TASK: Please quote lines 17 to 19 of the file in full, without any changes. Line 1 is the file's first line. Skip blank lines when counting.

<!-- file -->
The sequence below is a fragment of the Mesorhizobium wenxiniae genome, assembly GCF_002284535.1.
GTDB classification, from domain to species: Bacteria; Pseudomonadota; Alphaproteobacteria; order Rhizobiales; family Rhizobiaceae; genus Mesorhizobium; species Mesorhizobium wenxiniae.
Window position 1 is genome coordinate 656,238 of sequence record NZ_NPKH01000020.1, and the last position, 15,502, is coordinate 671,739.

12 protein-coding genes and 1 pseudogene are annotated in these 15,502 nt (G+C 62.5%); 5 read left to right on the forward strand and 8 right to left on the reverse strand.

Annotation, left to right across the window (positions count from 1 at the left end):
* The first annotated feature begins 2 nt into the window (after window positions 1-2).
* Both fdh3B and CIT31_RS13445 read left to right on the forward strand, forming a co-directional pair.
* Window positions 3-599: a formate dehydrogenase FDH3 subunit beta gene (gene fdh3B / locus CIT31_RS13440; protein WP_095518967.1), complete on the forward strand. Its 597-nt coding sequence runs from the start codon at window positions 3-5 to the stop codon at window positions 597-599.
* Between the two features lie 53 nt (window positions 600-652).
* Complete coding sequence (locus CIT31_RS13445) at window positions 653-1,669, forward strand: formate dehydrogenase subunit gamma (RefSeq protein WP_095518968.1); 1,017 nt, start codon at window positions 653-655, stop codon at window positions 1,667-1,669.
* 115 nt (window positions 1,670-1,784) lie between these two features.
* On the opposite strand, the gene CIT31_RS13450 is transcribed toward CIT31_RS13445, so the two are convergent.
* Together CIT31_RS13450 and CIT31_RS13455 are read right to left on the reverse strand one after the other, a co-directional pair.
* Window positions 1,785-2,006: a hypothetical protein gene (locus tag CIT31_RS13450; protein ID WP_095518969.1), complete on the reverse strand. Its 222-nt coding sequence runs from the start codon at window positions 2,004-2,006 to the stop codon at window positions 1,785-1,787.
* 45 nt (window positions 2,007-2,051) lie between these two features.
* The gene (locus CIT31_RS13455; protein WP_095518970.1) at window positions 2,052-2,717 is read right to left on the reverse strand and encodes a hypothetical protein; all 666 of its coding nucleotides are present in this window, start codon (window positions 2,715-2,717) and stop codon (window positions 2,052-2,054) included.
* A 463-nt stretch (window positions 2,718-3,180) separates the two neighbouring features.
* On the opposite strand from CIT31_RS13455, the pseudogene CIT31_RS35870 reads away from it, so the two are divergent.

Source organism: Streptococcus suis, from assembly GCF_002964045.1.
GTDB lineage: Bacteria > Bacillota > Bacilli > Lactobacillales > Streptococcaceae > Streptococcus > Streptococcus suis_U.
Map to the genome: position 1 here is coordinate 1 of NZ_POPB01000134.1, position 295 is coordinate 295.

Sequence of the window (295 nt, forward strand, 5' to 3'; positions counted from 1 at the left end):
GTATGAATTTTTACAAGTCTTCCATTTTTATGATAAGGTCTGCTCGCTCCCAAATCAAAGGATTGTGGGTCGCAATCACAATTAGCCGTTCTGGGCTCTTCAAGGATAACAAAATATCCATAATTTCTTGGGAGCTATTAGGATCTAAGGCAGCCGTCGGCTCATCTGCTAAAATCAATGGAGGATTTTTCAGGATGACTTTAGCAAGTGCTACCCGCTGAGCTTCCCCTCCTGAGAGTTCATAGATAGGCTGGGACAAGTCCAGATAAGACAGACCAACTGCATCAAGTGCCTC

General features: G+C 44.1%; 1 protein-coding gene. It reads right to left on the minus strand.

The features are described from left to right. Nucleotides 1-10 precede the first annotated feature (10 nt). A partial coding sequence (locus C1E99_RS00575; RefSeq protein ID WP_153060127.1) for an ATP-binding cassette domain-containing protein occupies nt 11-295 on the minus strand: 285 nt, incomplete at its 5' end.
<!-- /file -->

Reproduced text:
* A 463-nt stretch (window positions 2,718-3,180) separates the two neighbouring features.
* On the opposite strand from CIT31_RS13455, the pseudogene CIT31_RS35870 reads away from it, so the two are divergent.

Source organism: Streptococcus suis, from assembly GCF_002964045.1.